In their analysis, Moody’s chief economist Mark Zandi and co-author Bernard Yaros found that an extended stalemate over the debt ceiling would cause a recession that reduces employment by as much as 6 million, pushing the unemployment rate up to 9%. And the stock market would crash, wiping out as much as $15 trillion in household wealth.

“This economic scenario is cataclysmic,” Zandi and Yaros said. “The downturn would be comparable to that suffered during the financial crisis.”

Though less dramatic, a short-term default would be damaging as well. “Even if resolved quickly, Americans would pay for this default for generations, as global investors would rightly believe that the federal government’s finances have been politicized,” Zandi wrote in a note to clients Tuesday.

Yellen issues another plea: In an opinion piece in The Wall Street Journal last weekend, U.S. Treasury Secretary Janet Yellen issued another warning on the debt ceiling, which currently stands at $28.4 trillion. Yellen said a default would spark a recession that would do permanent damage. "We would emerge from this crisis a permanently weaker nation," Yellen wrote.

“We can borrow more cheaply than almost any other country, and defaulting would jeopardize this enviable fiscal position,” Yellen said. “It would also make America a more expensive place to live, as the higher cost of borrowing would fall on consumers. Mortgage payments, car loans, credit card bills—everything that is purchased with credit would be costlier after default.”

One month to go: Moody’s estimates that the Treasury will be forced to default on payment obligations starting on October 20, and most experts have put the date somewhere in late October or early November. That gives lawmakers just a few weeks to figure out how to handle the debt limit before a potentially catastrophic default occurs. Both parties have said they are confident there will be no default, but for now there is no clear path forward to avoid such an outcome.

Moody’s warns that even if Congress resolves the problem before the default date, there may be a price to pay for the politicization of the debt limit. According to Zandi and Yaros, the battles over the debt ceiling in 2011 and 2013, when Republicans threatened to withhold support for raising the limit without concessions from Democrats, cost the U.S. economy dearly, reducing investment by as much as $180 billion and employment by 1.2 million jobs by 2015.

“Brinkmanship around this whole process will be reflected in higher cost to taxpayers,” Zandi told The Washington Post’s Jeff Stein. “There is a cost to doing this in a way that is not at least somewhat bipartisan.”

Quote of the Day

“I've been here for cliffs, and crises and wars. And this is going to be the biggest mash up we've ever had since I've been here with the debt limit, with the government shutdown, with reconciliation, and with infrastructure, and I have no idea how it all works out. No idea. That’s it.”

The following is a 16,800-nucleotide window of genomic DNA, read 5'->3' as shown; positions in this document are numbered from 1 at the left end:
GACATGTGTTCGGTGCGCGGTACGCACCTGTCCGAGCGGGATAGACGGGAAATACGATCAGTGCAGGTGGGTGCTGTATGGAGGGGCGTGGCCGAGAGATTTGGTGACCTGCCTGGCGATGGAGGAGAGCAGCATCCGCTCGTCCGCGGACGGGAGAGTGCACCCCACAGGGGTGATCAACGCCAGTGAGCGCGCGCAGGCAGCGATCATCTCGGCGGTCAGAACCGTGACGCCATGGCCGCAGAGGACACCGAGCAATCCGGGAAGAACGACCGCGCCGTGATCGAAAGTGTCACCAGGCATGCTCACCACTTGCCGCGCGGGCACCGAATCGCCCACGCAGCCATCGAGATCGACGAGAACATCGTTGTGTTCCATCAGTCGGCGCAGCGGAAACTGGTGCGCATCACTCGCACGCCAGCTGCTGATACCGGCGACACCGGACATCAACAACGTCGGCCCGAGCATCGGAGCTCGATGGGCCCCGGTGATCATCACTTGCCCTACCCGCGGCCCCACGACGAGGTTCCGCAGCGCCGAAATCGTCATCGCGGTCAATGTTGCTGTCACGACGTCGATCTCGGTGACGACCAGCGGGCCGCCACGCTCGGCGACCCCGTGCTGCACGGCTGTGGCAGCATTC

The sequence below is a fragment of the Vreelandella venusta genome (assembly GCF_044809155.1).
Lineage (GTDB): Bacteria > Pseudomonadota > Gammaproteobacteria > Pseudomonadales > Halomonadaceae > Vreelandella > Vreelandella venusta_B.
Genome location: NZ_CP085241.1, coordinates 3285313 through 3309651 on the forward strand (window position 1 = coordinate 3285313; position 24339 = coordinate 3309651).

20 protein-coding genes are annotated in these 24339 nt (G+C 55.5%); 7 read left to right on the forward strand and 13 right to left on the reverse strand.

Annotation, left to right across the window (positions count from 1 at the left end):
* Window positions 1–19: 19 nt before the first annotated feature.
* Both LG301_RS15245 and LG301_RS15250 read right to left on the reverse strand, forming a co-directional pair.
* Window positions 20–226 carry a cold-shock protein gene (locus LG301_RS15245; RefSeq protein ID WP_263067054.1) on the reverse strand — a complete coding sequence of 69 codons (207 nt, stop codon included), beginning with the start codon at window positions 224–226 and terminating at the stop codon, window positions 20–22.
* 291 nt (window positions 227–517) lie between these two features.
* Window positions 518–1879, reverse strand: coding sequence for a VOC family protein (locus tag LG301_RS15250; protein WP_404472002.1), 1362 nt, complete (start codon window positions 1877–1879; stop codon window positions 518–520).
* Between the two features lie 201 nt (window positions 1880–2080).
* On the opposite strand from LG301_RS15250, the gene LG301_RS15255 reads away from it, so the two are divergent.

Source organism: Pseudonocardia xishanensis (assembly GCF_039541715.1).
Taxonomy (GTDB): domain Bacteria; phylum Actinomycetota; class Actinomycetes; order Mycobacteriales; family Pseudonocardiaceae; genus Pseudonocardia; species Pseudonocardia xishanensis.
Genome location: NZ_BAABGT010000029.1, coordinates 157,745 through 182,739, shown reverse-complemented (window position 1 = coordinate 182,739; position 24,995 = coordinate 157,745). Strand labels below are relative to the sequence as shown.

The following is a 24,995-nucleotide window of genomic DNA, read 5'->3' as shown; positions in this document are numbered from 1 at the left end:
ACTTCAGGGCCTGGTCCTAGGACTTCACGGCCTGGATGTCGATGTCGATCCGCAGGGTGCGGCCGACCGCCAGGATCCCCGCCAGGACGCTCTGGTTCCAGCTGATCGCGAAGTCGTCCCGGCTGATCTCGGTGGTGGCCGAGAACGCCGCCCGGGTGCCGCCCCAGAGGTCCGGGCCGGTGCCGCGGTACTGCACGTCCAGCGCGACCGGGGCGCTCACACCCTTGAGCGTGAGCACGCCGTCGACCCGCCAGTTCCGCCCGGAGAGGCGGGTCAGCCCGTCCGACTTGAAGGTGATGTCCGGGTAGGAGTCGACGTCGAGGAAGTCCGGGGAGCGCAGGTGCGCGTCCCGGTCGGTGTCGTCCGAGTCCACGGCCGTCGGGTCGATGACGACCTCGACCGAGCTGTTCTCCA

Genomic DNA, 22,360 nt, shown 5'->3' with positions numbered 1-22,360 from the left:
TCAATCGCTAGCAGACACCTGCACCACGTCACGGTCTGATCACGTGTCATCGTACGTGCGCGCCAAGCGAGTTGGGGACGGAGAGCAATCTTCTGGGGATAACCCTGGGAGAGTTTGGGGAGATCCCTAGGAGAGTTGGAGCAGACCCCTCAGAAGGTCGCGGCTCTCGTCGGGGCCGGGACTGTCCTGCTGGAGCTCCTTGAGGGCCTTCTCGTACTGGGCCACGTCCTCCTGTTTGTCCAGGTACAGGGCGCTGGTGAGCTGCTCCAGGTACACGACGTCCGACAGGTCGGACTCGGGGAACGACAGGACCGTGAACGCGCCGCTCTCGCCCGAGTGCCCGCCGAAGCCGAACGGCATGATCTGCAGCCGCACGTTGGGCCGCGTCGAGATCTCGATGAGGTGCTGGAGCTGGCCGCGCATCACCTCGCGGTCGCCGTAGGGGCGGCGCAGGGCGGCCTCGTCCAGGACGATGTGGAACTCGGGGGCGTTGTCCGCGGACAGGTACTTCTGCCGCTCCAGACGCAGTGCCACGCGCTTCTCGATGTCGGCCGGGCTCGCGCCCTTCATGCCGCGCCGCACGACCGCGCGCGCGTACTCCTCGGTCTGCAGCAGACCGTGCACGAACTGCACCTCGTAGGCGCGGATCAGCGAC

– Rep. Peter DeFazio (D-OR), chair of the House Transportation and Infrastructure Committee and a member of Congress since 1987, as quoted by Punchbowl News.

Tweet of the Day

From PBS NewsHour correspondent Lisa Desjardins:

“Basically what we have on the Hill *at the moment* is a bathtub full of cats, with various Democratic players throwing in more and more tangled balls to the already well tangled CR, debt and infrastructure situations.”

Biden Pledges to Double Aid for Developing Countries to Deal With Climate Change

President Biden announced that he would work with Congress to double the funding the United States provides each year to help developing countries cope with climate change and reduce their emissions. Biden said in April that the U.S. would double its spending to $5.7 billion, and his pledge Tuesday to double that figure again would lift the U.S. contribution to $11.4 billion. “This will make the United States a leader in public climate finance,” Biden said in a speech at the United Nations.

While some climate activists welcomed the announcement, they also warned that it was still not enough.

“Developed countries pledged more than a decade ago to begin providing $100 billion annually by 2020 to help the most defenseless nations deal with the deepening consequences of sea-level rise, heat waves, intensifying hurricanes and other effects of warming — and to hasten the transition away from fossil fuels as those economies grow,” The Washington Post’s Brady Dennis reports. “But that money has never fully materialized” — and data from the Organization for Economic Cooperation and Development show that, as of 2019, developed nations remained about $20 billion short of their promised total.

“Whether the latest climate finance figure represents a fair share for the United States, given its wealth and its role as the world’s largest historical emitter of greenhouse gases, is open to interpretation,” Dennis adds. “Earlier this year, an analysis by the independent international think tank Overseas Development Institute found the United States ideally should be contributing $31.9 billion to $49.4 billion a year toward climate help for developing nations. This week, a collection of advocacy groups, including the Natural Resources Defense Council and the Sierra Club, called on the administration to commit at least $12 billion per year by 2024.”